“How long does a roll of 3D printer filament last?” I get asked this question a lot and people are unsatisfied when you say “it depends.” So I decided to use the information we’ve been tracking on the models our youth are printing and get a better idea of how far a roll of filament will go.
Filament generally comes in 1kg rolls. This might seem counter intuitive since it’s a weight of filament and not a specific length of filament.
As part of our field trip experience, youth get to create a custom keychain that we print for them while they are here. The keychains are roughly 80mm x 20mm x 5mm and weigh on average, 5 grams (based on 108 keychains). One roll of filament will print approximately 200 keychains.
98 iPhone 5 Cases:
Who doesn’t love a good iphone case. It’s one of the first things our youth want to design and print. The iPhone 5 case is roughly 128mm x 62mm x 9.3mm and weighs 10.2 grams. One roll of filament should print approximately 98 phone cases.
103 Chess Pieces:
Chess pieces are also really popular as a first design. This DHF chess piece is roughly 19.5mm x 4.4mm x 73mm and weighs 9.7 grams. One roll of filament should print approximately 103 of these chess pieces.
358 Chocolate Molds:
I recently did some testing creating chocolate molds using our 3D printers. These molds measure about 96.7mm x 42mm x 10mm and weigh in at 2.79 grams. With these dimensions, we should be able to print 358 chocolate molds per roll of filament.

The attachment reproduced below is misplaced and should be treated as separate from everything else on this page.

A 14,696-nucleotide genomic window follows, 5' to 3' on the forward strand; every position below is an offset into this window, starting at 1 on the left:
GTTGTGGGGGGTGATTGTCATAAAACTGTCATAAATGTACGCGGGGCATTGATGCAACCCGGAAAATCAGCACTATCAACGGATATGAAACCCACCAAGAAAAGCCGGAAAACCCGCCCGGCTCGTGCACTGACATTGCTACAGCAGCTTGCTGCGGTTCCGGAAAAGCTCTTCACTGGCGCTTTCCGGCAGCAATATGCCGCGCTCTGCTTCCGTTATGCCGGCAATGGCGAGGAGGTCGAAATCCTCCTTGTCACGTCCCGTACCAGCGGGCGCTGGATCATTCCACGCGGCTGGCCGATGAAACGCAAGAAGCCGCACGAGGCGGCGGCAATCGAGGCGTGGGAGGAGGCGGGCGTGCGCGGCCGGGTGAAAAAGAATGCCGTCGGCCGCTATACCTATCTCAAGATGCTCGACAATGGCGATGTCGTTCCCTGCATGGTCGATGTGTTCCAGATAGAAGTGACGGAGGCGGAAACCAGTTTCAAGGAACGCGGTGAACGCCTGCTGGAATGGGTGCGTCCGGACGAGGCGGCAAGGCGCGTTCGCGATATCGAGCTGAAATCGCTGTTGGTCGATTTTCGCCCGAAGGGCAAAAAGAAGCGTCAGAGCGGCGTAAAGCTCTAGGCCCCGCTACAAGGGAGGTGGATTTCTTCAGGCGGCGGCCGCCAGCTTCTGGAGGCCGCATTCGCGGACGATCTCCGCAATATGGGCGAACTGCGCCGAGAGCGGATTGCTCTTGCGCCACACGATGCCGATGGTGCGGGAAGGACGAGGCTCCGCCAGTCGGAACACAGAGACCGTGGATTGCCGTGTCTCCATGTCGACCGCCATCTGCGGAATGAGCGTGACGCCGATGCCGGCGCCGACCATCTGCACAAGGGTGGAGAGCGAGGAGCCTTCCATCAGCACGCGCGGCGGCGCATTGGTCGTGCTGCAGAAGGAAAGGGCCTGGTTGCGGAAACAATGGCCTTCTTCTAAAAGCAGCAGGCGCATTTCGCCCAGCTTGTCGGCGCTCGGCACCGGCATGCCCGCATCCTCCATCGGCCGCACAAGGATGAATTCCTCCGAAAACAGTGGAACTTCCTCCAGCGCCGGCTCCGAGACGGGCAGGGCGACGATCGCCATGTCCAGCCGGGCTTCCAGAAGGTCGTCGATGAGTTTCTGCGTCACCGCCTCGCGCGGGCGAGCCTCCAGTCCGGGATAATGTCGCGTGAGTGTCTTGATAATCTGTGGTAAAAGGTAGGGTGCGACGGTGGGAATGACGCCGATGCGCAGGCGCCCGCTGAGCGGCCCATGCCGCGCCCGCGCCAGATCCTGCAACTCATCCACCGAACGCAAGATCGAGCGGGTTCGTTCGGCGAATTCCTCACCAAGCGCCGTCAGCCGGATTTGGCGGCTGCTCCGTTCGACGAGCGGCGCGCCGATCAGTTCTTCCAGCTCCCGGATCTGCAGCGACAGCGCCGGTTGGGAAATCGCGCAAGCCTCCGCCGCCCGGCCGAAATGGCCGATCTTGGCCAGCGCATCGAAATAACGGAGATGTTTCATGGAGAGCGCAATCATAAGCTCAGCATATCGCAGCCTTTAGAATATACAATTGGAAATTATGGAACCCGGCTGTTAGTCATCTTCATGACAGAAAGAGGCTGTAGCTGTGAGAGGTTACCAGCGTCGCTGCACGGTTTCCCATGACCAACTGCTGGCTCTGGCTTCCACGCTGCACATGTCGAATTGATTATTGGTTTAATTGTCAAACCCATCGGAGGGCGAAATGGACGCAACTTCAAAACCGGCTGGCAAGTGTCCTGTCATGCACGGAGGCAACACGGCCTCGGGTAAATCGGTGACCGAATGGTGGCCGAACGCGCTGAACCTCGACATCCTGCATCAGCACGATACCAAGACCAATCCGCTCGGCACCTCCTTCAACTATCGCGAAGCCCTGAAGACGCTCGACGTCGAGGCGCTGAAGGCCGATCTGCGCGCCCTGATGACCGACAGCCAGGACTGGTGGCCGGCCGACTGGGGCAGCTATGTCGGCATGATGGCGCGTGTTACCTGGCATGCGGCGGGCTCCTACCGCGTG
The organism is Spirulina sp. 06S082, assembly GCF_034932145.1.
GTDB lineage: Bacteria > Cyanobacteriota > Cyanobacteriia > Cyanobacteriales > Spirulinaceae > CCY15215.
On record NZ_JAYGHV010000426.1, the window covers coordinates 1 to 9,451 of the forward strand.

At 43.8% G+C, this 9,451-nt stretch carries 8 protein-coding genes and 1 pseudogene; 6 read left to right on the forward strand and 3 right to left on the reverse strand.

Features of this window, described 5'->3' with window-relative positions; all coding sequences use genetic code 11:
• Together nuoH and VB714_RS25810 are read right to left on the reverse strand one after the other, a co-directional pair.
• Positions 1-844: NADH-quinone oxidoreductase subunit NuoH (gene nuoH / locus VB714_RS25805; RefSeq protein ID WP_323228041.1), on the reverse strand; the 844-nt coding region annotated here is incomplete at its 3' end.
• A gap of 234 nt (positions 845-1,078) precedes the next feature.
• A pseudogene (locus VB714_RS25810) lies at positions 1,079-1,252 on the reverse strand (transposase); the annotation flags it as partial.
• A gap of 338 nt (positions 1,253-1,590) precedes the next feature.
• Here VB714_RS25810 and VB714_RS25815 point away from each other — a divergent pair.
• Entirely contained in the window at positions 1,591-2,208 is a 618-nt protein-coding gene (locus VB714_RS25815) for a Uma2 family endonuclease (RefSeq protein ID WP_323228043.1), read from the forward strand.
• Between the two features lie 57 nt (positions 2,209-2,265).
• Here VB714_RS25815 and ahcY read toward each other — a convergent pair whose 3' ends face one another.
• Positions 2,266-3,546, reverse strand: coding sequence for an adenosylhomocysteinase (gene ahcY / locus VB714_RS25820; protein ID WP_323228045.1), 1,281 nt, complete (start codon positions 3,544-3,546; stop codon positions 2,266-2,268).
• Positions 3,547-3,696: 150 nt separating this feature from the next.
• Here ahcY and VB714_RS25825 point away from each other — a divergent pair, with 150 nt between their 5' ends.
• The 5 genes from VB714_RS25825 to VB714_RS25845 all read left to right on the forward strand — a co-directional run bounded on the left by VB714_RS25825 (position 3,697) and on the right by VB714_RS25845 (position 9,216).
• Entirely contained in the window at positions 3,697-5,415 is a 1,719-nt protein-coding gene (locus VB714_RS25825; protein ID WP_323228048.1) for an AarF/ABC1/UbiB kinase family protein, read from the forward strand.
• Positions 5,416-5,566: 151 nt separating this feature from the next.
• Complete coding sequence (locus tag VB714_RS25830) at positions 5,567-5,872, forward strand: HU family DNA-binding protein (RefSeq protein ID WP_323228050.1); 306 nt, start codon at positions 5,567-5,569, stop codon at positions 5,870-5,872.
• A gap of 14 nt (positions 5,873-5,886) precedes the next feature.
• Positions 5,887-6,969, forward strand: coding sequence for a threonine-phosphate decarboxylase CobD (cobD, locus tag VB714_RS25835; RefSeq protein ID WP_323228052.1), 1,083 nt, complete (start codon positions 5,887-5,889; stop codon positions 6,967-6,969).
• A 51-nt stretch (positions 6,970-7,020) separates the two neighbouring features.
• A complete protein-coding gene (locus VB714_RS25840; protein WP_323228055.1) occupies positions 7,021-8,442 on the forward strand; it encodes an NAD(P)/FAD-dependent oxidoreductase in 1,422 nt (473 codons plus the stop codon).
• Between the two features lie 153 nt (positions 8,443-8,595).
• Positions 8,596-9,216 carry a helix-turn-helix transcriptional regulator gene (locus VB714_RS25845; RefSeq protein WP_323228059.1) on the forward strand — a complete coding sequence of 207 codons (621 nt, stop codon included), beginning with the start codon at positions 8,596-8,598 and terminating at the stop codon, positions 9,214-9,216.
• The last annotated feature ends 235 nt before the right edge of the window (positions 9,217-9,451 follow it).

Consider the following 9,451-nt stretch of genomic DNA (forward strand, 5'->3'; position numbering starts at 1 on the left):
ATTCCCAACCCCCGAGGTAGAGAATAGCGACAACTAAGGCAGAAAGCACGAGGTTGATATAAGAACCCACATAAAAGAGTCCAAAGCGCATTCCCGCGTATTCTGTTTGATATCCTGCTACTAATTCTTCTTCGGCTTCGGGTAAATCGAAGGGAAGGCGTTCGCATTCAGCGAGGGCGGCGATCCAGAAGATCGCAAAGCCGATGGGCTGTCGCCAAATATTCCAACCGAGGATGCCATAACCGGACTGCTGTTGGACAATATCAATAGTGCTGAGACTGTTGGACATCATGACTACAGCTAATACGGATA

30 Nate Figures:
During our 3D for Educators workshop, we did some 3D scanning of the attendees and this was one of the results. Nate’s figure measures 55mm x 49mm x 52mm and weighs approximately 32.5 grams. This means, we could print 30 Nate figures to hide all over the Tech Center.
Maker Educator: 3D Printing Night is our most recent offering from DHF’s Center of Excellence with the focus on bringing together educators to learn, create and, inspire each other.
The Maker Educator Meetup is designed to focus on three key components: review of new technology tools, hands-on learning techniques to apply the covered materials, and networking among educators to share ideas and experiences. We will meet quarterly to explore the latest technologies in the field and discuss practical applications to bring back to the classroom.
Our first meeting was held in December 2014 and the night was chock full of insightful tips shared by Shawn and Stephanie Grimes. We started the night with a quick presentation about 3D Scanning technology and reviewed different types of 3D Scanning tools to help users decide which tools worked best for them. Then, we jumped right into demonstrations on how to use the scanning tools and we loved seeing participants so eager to engage with the 3D printers and scanners. Participants not only walked away with new resources and connections, but some participants also had 3D printed busts made. To see other photos from the Meetup visit our Flickr page here: Maker Educator: 3D Night.
If you weren’t able to make it to our first meeting, but would like to learn more about the materials covered, you can read Shawn’s review of 3D Scanners here: 3D Scanners: A Quick Review.
Thank you to all those who attended our first gathering, we can’t wait to see how the group grows and develops! The next Maker Educator Meetup will be March 25, 2015 and you can signup here: Maker Educators: 3D Night.